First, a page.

States must protect against deluge of online health misinformation
If you were to venture a guess at the number of ads you see daily, chances are you’d be way off the mark. With the explosion of digital advertising, it is estimated that the average person now sees up to 10,000 advertisements every single day, a mind-numbing figure by any measure. This advertising avalanche leads most of us to automatically filter out all but the most relevant messages, but even then evaluating the claims and promises that belie each ad is nearly impossible without a healthy commitment to due diligence.
Nowhere is this due diligence more critical than in evaluating products pertaining to consumer safety, and nowhere is vigilance more necessary. Bad actors in the consumer marketplace are not novel, but with increased direct-to-consumer options, misinformation and misleading claims are on the upswing.
The pandemic has underscored that oversight is especially critical in the health care marketplace, where Americans need clear and concise guidelines to ensure they are making safe choices for themselves and their families. The Food and Drug Administration (FDA) has initiated several regulations to mitigate consumer risks. But many industries still largely operate on an honor code system, resulting in consumers themselves carrying the burden of serving as truth detectors.
Dietary supplements are a well-known example of how a lack of information can harm consumers’ health, sending thousands of people to the ER every year. Under current law, dietary supplements are not reviewed by the FDA with the same level of scrutiny and security as prescription drugs, resulting in cases such as a Rhode Island resident’s death from a popular yet unapproved weight-loss product purchased through an online pharmacy.
Products marketed on claims of advanced technology present their own set of challenges. A prime exhibit of a dangerously misrepresented health product involving novel technology is over-the-counter (OTC) hearing aids. These products are designed to assist individuals with perceived mild-to-moderate hearing loss. But there is rampant misinformation on whom these products help or how much assistance they even offer.
This relatively new industry is currently under review by the FDA to ensure clear regulations are in place to keep consumers safe. But as these rules remain in flux, some OTC hearing aid companies are deliberately targeting vulnerable consumers with deceptive claims that their devices fix hearing loss when, in fact, they merely amplify sound. There is, of course, a big difference between the two, and confusion or misuse on the part of the user can easily lead to injury or death.
The list of potential trap doors in health care-related products could fill a lengthy scroll: telemedicine, at-home blood pressure monitors, online medication and many others bombarding us in ads wherever we look. These are the products that are heavily advertised and easily accessible without professional medical oversight, creating the potential of more harm than good.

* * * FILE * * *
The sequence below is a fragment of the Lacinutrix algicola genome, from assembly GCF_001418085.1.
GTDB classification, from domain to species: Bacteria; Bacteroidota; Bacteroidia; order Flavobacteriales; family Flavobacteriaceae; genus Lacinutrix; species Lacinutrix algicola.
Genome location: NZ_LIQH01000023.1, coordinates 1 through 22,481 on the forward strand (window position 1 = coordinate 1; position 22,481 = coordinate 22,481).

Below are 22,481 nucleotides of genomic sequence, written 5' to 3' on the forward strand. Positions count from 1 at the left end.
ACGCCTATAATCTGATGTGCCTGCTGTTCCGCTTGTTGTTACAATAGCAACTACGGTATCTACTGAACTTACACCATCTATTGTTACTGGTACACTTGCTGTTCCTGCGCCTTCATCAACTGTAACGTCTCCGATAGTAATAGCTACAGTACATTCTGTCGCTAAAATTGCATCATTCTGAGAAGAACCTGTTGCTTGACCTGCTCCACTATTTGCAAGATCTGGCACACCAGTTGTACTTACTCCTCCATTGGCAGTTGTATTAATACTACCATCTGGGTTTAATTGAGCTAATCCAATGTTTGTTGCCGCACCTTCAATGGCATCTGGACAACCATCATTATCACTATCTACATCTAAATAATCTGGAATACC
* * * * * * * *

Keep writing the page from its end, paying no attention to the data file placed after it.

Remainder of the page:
Thankfully, many state attorneys general (AG) are formulating reasonable guidelines and standing up against bad actors. With regard to dietary products, a group of 14 state AGs called on Congress to investigate the herbal supplements industry and protect American consumers. And just this year, Michigan AG Dana Nessel issued a notice of intended action to an Arizona business because it allegedly advertised its personal sound amplification product (PSAP) as a hearing aid. These actions highlight the importance of consumer safety efforts from the states, and not just Washington alone.
In an effort to balance the scales, our organization recently launched a consumer safety initiative to help bring attention to misinformation about products that directly affect public health. By correcting this warped narrative and educating consumers, we hope to raise the profile of marketplace misbehavior so that regulators, attorneys general and lawmakers will hold bad actors accountable for the potential harm of false and misleading claims and putting consumers in harm’s way.
With the deluge in advertising and “miracle” claims of novel technology, caveat emptor (buyer beware) is no longer sufficient in protecting consumer health and safety. Without the direct oversight of a medical professional, the risk from purchasing products online grows immensely. Lacking clear and consistent guidance at the federal level, it’s imperative that state leaders set the standard for consumer safety and never permit their constituents’ well-being to be left to chance.
Gerard Scimeca is an attorney and serves as chairman and co-founder of CASE, Consumer Action for a Strong Economy, a free-market oriented consumer advocacy organization.
The Hill has removed its comment section, as there are many other forums for readers to participate in the conversation. We invite you to join the discussion on Facebook and Twitter.